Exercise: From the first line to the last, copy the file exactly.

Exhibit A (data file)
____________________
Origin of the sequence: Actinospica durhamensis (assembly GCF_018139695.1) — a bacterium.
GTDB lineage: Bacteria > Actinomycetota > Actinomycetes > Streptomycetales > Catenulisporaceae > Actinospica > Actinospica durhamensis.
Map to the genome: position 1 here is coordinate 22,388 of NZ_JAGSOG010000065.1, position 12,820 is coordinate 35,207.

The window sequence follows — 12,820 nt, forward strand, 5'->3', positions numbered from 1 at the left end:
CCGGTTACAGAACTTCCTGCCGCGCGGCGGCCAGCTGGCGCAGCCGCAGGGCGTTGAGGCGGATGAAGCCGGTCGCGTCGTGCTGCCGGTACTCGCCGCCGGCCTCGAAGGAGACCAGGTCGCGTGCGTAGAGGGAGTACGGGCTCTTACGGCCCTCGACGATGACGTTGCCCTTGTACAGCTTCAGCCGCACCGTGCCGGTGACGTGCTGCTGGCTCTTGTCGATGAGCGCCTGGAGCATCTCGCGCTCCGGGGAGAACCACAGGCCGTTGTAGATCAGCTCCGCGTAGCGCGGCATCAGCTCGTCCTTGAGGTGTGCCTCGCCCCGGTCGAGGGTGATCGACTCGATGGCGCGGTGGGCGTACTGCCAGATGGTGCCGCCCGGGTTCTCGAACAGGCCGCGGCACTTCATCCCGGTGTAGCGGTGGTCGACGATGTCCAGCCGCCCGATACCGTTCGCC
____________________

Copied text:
Origin of the sequence: Actinospica durhamensis (assembly GCF_018139695.1) — a bacterium.
GTDB lineage: Bacteria > Actinomycetota > Actinomycetes > Streptomycetales > Catenulisporaceae > Actinospica > Actinospica durhamensis.
Map to the genome: position 1 here is coordinate 22,388 of NZ_JAGSOG010000065.1, position 12,820 is coordinate 35,207.

The window sequence follows — 12,820 nt, forward strand, 5'->3', positions numbered from 1 at the left end:
CCGGTTACAGAACTTCCTGCCGCGCGGCGGCCAGCTGGCGCAGCCGCAGGGCGTTGAGGCGGATGAAGCCGGTCGCGTCGTGCTGCCGGTACTCGCCGCCGGCCTCGAAGGAGACCAGGTCGCGTGCGTAGAGGGAGTACGGGCTCTTACGGCCCTCGACGATGACGTTGCCCTTGTACAGCTTCAGCCGCACCGTGCCGGTGACGTGCTGCTGGCTCTTGTCGATGAGCGCCTGGAGCATCTCGCGCTCCGGGGAGAACCACAGGCCGTTGTAGATCAGCTCCGCGTAGCGCGGCATCAGCTCGTCCTTGAGGTGTGCCTCGCCCCGGTCGAGGGTGATCGACTCGATGGCGCGGTGGGCGTACTGCCAGATGGTGCCGCCCGGGTTCTCGAACAGGCCGCGGCACTTCATCCCGGTGTAGCGGTGGTCGACGATGTCCAGCCGCCCGATACCGTTCGCC